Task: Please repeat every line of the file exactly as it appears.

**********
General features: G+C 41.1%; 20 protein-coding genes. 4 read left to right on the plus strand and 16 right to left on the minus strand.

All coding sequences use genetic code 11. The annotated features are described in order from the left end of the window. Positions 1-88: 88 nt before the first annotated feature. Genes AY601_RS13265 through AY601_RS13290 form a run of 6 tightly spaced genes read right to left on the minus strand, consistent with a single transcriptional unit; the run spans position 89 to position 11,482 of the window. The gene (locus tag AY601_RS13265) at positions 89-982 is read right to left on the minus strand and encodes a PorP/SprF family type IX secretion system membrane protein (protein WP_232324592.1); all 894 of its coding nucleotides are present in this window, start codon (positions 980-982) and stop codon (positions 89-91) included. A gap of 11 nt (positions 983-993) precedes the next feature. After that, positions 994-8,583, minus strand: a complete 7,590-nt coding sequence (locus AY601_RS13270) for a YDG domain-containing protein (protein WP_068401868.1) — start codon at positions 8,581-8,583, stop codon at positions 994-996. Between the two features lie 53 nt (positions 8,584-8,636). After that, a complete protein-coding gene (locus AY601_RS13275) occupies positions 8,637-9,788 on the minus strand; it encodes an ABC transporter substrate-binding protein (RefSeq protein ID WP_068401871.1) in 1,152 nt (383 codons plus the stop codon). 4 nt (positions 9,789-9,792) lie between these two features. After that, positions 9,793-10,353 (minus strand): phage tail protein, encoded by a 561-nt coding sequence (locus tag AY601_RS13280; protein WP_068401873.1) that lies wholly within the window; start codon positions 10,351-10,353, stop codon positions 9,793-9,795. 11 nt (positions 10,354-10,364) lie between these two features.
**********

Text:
General features: G+C 41.1%; 20 protein-coding genes. 4 read left to right on the plus strand and 16 right to left on the minus strand.

All coding sequences use genetic code 11. The annotated features are described in order from the left end of the window. Positions 1-88: 88 nt before the first annotated feature. Genes AY601_RS13265 through AY601_RS13290 form a run of 6 tightly spaced genes read right to left on the minus strand, consistent with a single transcriptional unit; the run spans position 89 to position 11,482 of the window. The gene (locus tag AY601_RS13265) at positions 89-982 is read right to left on the minus strand and encodes a PorP/SprF family type IX secretion system membrane protein (protein WP_232324592.1); all 894 of its coding nucleotides are present in this window, start codon (positions 980-982) and stop codon (positions 89-91) included. A gap of 11 nt (positions 983-993) precedes the next feature. After that, positions 994-8,583, minus strand: a complete 7,590-nt coding sequence (locus AY601_RS13270) for a YDG domain-containing protein (protein WP_068401868.1) — start codon at positions 8,581-8,583, stop codon at positions 994-996. Between the two features lie 53 nt (positions 8,584-8,636). After that, a complete protein-coding gene (locus AY601_RS13275) occupies positions 8,637-9,788 on the minus strand; it encodes an ABC transporter substrate-binding protein (RefSeq protein ID WP_068401871.1) in 1,152 nt (383 codons plus the stop codon). 4 nt (positions 9,789-9,792) lie between these two features. After that, positions 9,793-10,353 (minus strand): phage tail protein, encoded by a 561-nt coding sequence (locus tag AY601_RS13280; protein WP_068401873.1) that lies wholly within the window; start codon positions 10,351-10,353, stop codon positions 9,793-9,795. 11 nt (positions 10,354-10,364) lie between these two features.